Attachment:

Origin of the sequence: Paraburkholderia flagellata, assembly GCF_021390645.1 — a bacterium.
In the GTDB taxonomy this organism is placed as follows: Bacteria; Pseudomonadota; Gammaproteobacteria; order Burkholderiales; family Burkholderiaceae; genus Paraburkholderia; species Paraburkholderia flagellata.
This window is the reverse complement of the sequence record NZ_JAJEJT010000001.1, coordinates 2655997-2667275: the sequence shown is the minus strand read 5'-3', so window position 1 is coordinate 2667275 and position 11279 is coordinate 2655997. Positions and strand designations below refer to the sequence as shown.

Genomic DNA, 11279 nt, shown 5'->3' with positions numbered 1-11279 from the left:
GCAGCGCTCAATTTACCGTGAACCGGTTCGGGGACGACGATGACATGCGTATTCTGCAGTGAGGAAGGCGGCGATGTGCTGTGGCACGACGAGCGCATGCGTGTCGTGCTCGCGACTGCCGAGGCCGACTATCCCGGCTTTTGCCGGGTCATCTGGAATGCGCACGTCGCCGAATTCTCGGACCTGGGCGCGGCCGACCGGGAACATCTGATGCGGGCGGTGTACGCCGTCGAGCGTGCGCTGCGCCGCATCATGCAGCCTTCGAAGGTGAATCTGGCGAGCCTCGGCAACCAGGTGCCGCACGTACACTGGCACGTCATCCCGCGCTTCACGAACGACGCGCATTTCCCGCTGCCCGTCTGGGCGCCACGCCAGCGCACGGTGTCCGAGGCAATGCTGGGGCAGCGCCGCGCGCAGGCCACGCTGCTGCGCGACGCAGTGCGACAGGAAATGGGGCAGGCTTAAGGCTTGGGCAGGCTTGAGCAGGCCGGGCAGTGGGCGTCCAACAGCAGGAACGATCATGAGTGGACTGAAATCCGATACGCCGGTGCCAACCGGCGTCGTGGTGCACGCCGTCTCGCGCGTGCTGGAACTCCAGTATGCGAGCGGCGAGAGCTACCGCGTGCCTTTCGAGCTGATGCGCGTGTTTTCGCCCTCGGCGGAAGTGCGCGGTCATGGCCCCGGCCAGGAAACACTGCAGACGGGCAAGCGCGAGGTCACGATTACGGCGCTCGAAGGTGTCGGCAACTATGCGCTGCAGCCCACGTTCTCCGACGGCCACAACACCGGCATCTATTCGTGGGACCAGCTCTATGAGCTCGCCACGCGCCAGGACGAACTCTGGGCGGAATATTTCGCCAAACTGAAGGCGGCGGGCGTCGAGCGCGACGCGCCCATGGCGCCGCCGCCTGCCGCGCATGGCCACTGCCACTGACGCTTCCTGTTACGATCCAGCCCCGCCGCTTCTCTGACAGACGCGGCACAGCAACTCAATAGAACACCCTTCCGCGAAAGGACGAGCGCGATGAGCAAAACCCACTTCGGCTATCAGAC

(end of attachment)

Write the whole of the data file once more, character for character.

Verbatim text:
Origin of the sequence: Paraburkholderia flagellata, assembly GCF_021390645.1 — a bacterium.
In the GTDB taxonomy this organism is placed as follows: Bacteria; Pseudomonadota; Gammaproteobacteria; order Burkholderiales; family Burkholderiaceae; genus Paraburkholderia; species Paraburkholderia flagellata.
This window is the reverse complement of the sequence record NZ_JAJEJT010000001.1, coordinates 2655997-2667275: the sequence shown is the minus strand read 5'-3', so window position 1 is coordinate 2667275 and position 11279 is coordinate 2655997. Positions and strand designations below refer to the sequence as shown.

Genomic DNA, 11279 nt, shown 5'->3' with positions numbered 1-11279 from the left:
GCAGCGCTCAATTTACCGTGAACCGGTTCGGGGACGACGATGACATGCGTATTCTGCAGTGAGGAAGGCGGCGATGTGCTGTGGCACGACGAGCGCATGCGTGTCGTGCTCGCGACTGCCGAGGCCGACTATCCCGGCTTTTGCCGGGTCATCTGGAATGCGCACGTCGCCGAATTCTCGGACCTGGGCGCGGCCGACCGGGAACATCTGATGCGGGCGGTGTACGCCGTCGAGCGTGCGCTGCGCCGCATCATGCAGCCTTCGAAGGTGAATCTGGCGAGCCTCGGCAACCAGGTGCCGCACGTACACTGGCACGTCATCCCGCGCTTCACGAACGACGCGCATTTCCCGCTGCCCGTCTGGGCGCCACGCCAGCGCACGGTGTCCGAGGCAATGCTGGGGCAGCGCCGCGCGCAGGCCACGCTGCTGCGCGACGCAGTGCGACAGGAAATGGGGCAGGCTTAAGGCTTGGGCAGGCTTGAGCAGGCCGGGCAGTGGGCGTCCAACAGCAGGAACGATCATGAGTGGACTGAAATCCGATACGCCGGTGCCAACCGGCGTCGTGGTGCACGCCGTCTCGCGCGTGCTGGAACTCCAGTATGCGAGCGGCGAGAGCTACCGCGTGCCTTTCGAGCTGATGCGCGTGTTTTCGCCCTCGGCGGAAGTGCGCGGTCATGGCCCCGGCCAGGAAACACTGCAGACGGGCAAGCGCGAGGTCACGATTACGGCGCTCGAAGGTGTCGGCAACTATGCGCTGCAGCCCACGTTCTCCGACGGCCACAACACCGGCATCTATTCGTGGGACCAGCTCTATGAGCTCGCCACGCGCCAGGACGAACTCTGGGCGGAATATTTCGCCAAACTGAAGGCGGCGGGCGTCGAGCGCGACGCGCCCATGGCGCCGCCGCCTGCCGCGCATGGCCACTGCCACTGACGCTTCCTGTTACGATCCAGCCCCGCCGCTTCTCTGACAGACGCGGCACAGCAACTCAATAGAACACCCTTCCGCGAAAGGACGAGCGCGATGAGCAAAACCCACTTCGGCTATCAGAC